Light pollution is one of those things most people never think about. Why would you, unless you needed to see the night sky completely free of artificial man made light. The video below is a really nice little time-lapse created to draw attention to the growing problem with light pollution an the ever striking spaces around the world where you can actually look up at night and see all of the stars in the sky.
I was drawn to this short film, because about this time last year while driving to Colorado I happened to stop in the middle of nowhere about 40 miles South of I-70 and look up. I hadn’t that kind of sky in so long I had forgotten how magnificent the night sky is when there is no artificial light to obscure your view.
This video is a blend of time-lapse footage composited with animated stills and rotoscoped footage in and around Los Angeles. Shot by Gavin Heffernan, and Harun Mehmedinovic it is a beautiful example of what we are all missing out on, on a nightly basis. For more info go to the Sky Glow Project and for additional images, and behind the scenes shots check out their Flickr page here.
OK this is pretty impressive. The timelapse video below is made up from 9624 shots 5K RAW images shot over a 4 month period of time. From the look of the video, it looks as though the images were composited over the patterned background but I might be wrong about that. Created by Thomas Blanchard, the 4 minute clip is a wonderful representation of the genre and the vintage patterned backgrounds really make this video pop. For info on the music and other info, click through to Vimeo for additional links.
Here is the list of flowers that are featured in the video along with the length of each clip.
Over the weekend I received an email from film maker Dan Wood with a link to a video he uploaded to Vimeo about a month ago. The time-lapse short film features the unique and diverse architecture of Kansas city as seen at night. With all the positive press our city has been receiving lately I thought I would share his video.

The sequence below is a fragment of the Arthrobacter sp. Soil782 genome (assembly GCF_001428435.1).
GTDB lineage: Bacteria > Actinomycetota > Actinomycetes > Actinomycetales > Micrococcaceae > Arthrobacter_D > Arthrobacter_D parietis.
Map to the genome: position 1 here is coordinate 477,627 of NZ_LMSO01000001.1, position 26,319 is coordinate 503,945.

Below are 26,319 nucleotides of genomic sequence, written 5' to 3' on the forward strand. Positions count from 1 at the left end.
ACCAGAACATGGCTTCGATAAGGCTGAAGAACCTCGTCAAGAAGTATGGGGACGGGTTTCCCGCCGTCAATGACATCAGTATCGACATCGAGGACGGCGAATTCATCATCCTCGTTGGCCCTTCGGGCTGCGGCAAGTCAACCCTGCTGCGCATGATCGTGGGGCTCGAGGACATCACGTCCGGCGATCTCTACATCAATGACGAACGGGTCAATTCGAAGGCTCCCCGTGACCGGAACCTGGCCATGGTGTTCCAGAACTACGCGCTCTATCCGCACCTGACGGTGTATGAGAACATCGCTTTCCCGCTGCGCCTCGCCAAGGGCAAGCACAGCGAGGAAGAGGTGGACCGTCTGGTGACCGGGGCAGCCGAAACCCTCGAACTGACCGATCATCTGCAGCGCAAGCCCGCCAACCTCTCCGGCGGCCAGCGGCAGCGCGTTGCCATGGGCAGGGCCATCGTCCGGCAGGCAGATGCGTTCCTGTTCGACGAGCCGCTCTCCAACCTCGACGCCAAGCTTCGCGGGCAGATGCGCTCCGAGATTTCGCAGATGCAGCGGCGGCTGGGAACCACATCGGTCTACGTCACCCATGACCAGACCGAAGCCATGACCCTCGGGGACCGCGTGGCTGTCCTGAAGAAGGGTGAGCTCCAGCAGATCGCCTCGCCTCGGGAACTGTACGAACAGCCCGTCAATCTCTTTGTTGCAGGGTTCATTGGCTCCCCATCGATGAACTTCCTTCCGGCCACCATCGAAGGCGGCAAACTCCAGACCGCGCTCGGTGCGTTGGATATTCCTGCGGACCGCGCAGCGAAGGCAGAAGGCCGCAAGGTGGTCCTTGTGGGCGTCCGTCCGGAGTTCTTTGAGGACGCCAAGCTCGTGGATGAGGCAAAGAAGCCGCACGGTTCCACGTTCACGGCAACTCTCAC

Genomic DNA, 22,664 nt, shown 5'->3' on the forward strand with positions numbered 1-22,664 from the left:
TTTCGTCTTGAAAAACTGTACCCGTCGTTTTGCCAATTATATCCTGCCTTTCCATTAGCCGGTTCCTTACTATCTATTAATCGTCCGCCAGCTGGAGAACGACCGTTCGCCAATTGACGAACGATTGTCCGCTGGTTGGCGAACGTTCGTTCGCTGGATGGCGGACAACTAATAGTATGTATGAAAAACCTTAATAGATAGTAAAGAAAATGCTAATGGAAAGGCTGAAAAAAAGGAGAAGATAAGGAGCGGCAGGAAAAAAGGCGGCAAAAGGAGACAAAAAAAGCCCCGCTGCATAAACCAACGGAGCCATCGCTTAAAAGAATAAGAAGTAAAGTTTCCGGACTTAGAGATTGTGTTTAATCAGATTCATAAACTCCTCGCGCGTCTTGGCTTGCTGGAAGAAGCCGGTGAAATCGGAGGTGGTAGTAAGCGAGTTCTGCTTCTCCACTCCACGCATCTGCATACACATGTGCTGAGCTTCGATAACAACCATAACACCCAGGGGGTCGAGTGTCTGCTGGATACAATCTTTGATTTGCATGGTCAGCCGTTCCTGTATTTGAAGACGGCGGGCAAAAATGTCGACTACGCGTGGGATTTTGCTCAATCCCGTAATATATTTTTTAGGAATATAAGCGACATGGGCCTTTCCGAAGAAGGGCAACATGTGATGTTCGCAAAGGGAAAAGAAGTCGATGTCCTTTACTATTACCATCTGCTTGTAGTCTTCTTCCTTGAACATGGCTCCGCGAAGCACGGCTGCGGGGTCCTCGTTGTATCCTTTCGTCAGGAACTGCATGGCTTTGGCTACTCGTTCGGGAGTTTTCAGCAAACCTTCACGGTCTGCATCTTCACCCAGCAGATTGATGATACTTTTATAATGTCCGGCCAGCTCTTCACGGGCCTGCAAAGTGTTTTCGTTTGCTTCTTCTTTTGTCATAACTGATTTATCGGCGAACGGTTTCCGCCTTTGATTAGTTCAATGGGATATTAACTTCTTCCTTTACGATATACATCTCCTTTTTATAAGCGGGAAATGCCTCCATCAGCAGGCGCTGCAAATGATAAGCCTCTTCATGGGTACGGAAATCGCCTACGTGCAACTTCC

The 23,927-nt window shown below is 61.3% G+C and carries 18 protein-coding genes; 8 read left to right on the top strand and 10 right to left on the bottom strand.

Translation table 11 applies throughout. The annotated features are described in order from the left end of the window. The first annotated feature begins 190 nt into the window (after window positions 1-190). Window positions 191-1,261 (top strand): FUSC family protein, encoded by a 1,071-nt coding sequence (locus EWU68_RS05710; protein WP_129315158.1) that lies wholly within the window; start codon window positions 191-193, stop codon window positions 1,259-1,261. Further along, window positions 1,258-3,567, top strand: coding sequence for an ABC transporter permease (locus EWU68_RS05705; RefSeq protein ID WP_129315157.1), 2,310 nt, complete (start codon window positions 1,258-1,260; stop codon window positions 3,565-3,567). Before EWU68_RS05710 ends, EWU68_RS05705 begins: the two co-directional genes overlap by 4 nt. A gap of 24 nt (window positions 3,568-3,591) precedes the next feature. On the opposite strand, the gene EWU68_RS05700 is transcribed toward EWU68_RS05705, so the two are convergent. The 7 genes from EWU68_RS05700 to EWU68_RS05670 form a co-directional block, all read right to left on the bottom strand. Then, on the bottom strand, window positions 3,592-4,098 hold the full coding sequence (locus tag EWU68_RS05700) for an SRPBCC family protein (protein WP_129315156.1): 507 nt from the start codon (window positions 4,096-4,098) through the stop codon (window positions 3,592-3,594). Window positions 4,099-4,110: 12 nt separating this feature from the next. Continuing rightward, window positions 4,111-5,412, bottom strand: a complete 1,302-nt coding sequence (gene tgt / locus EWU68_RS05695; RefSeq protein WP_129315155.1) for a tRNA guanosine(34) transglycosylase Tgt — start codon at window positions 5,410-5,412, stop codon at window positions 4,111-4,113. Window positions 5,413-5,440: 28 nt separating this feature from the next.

Shot at over 30 locations, and made up of more than 6900 individual photos, this short film captures the beauty of Kansas City. As a long time resident, I drive or walk by many of these buildings on a daily basis, but never stop to examine them. What I love about Wood’s film is he has captured the architecture in a unique way that showcases the architectural detail, drama, and location in such memorable way.
If you are from here or familiar with Kansas City, try and name all the locations without cheating and looking at the list below.
In order of appearance:
Kauffman Center for the Performing Arts
Nelson-Atkins Museum of Art
The Christopher S. Bond Bridge
Bloch Building – The Nelson-Atkins Museum of Art
Country Club Plaza
Kansas City Star
Kansas City Power and Light Building
Sporting Park – GO SPORTING!!
Kauffman Center for the Performing Arts
Kauffman Stadium – GO ROYALS!!
Western Auto Building
Arrowhead Stadium – GO CHIEFS!!
New York Life Building
The Kansas City Museum at Corinthian Hall
Gem Theater – 18th and Vine Jazz District
Kansas City International Airport
Rosedale World War I Memorial Arch
Kansas City Municipal Auditorium Arena
Kansas City City Hall
Bartle Hall Convention Center
Liberty Memorial Tower at National World War I Museum
For whatever reason, as of late I have been on a kick about gear, budgets, and what you can create with everything from bare bones to big budget. The video below from aprilgarden was shot on location in Bolivia and Chile on a Samsung Galaxy NX30 with just 3 lenses. I know there is more gear involved. Things like tripods, extra batteries, memory cards etc, but the total cost of the entire kit was probably less than $2500.00 total. The results however look like they were shot on a much more expensive camera rig, which brings me back to “These days you don’t need the most expensive gear to get insanely great results.”